Redford Center to close its Berkeley office

The Redford Center is located in the David Brower building

Update 8/20/13: The new director of the Redford Center, Jill Tidman, wrote Berkeleyside to say the Redford Center has done some important work in the last few years. She expressed concern that this article conveyed a sense the center was failing, which is not true.

The center produced the award-winning documentary Watershed, about threats facing the Colorado River. It has been shown in 10 countries, at 42 film festivals and to more than 300 community groups. Watershed tells the story of the threats to the Colorado River and offers solutions and hope for the future of the American West,” said Tidman. “This fall we will launch the film’s engagement campaign, Raise the River, to invite the public to be part of an historic, bi-national effort underway to restore the River’s precious Delta corridor and ultimately reconnect it to the sea once again.” Tidman said the Redford Center is based in Utah but has a presence in San Francisco.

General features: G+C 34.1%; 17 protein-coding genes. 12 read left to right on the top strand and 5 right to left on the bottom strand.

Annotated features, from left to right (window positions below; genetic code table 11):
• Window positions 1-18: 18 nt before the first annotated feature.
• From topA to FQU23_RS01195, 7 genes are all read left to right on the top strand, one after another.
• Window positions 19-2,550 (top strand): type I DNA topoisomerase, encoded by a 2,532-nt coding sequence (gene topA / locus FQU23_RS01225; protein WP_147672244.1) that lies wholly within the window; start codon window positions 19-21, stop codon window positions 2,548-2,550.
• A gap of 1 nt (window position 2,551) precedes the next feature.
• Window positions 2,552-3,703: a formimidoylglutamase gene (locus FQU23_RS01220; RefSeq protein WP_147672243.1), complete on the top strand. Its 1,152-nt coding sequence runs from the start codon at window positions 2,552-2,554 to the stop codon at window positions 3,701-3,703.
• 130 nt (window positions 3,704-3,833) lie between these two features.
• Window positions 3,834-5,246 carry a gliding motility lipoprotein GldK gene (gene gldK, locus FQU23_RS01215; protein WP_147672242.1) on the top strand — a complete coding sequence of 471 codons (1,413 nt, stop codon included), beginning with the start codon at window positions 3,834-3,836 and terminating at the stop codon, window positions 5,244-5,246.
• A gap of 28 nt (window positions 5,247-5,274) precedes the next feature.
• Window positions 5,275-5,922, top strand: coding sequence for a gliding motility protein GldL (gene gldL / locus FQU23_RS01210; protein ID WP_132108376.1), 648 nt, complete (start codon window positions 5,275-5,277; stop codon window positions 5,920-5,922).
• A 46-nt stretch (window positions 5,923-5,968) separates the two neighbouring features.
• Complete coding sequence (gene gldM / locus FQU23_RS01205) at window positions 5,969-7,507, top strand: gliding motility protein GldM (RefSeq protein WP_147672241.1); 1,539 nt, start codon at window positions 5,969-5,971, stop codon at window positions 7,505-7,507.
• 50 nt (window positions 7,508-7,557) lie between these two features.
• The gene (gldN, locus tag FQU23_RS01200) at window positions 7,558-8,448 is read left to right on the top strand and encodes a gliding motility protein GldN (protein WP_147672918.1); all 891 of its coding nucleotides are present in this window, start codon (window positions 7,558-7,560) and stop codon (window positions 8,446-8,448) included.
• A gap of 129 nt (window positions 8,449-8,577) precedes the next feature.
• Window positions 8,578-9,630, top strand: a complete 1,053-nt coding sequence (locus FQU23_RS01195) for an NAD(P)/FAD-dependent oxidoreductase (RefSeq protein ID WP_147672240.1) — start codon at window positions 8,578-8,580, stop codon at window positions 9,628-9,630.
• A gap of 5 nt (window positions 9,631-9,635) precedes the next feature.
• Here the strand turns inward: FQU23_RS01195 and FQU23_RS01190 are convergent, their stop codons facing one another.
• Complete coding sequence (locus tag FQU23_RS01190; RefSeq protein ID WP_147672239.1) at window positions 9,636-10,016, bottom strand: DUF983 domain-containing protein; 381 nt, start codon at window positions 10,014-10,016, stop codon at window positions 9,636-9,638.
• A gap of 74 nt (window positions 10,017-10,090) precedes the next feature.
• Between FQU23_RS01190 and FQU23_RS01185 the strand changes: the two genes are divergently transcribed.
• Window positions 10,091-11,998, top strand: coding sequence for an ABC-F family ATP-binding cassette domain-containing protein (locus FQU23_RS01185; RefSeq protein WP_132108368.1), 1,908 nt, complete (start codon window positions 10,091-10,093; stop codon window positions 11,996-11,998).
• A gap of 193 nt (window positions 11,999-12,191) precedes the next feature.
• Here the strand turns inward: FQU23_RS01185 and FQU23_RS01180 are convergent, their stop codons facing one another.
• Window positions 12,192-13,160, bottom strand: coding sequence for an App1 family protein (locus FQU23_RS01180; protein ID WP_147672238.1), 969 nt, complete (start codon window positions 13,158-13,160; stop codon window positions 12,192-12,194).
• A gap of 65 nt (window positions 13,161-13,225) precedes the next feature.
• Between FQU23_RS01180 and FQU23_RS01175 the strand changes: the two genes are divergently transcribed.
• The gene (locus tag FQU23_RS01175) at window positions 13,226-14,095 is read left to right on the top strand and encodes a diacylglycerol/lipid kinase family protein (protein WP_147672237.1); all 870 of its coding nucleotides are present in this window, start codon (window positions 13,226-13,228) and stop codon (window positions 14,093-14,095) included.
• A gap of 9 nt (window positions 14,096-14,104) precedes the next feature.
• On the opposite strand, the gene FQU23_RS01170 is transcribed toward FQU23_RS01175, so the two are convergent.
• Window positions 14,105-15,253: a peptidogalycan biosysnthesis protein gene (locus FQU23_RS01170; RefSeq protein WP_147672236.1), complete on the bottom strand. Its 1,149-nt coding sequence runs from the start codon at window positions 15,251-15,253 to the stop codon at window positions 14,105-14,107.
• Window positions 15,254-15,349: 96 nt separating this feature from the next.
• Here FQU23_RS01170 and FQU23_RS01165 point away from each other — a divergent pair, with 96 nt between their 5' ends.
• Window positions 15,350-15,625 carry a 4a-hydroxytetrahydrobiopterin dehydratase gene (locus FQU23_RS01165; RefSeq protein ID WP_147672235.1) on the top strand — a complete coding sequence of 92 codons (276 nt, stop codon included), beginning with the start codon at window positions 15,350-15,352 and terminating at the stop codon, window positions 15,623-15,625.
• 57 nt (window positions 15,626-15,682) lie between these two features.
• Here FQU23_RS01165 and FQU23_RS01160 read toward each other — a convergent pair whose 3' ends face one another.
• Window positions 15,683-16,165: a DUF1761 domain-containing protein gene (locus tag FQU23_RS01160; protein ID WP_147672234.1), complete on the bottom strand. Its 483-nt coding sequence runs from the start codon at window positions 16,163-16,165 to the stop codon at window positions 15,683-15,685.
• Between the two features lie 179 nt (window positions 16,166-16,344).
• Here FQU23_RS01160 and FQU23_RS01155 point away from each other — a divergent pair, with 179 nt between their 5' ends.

Original story: The Redford Center, an organization started by the actor Robert Redford and his three children to foster discussion about social change, will shutter its Berkeley offices in February.

Lee Bycel, the center’s director, revealed the news last week via an email sent to supporters.

“I am writing to update you on some important developments with the Redford Center,” wrote Bycel. “After careful evaluation, the Redford family has decided to centralize Redford Center activity out of the Sundance Village in Utah beginning in February 2011.”

Bycel declined to elaborate on why the Berkeley office will shut down and no one at the center’s Utah office could be reached for comment.

The Redford Center opened an office in the new David Brower building on Allston Way in Berkeley in the spring of 2009. The center aimed to inspire “positive social and environmental change through the arts, education and civil discourse.” It held a number of national conferences and hosted The Art of Activism, a series of events honoring local and national leaders.

“We’ve contributed a lot here in the Bay Area,” said Bycel. “There’s great work yet to be done. I think we really need to look at problems in new ways throughout the entire community. What the Redford Center has done, and will continue to do in Provo, is look at new and creative ways” that society can address critical issues.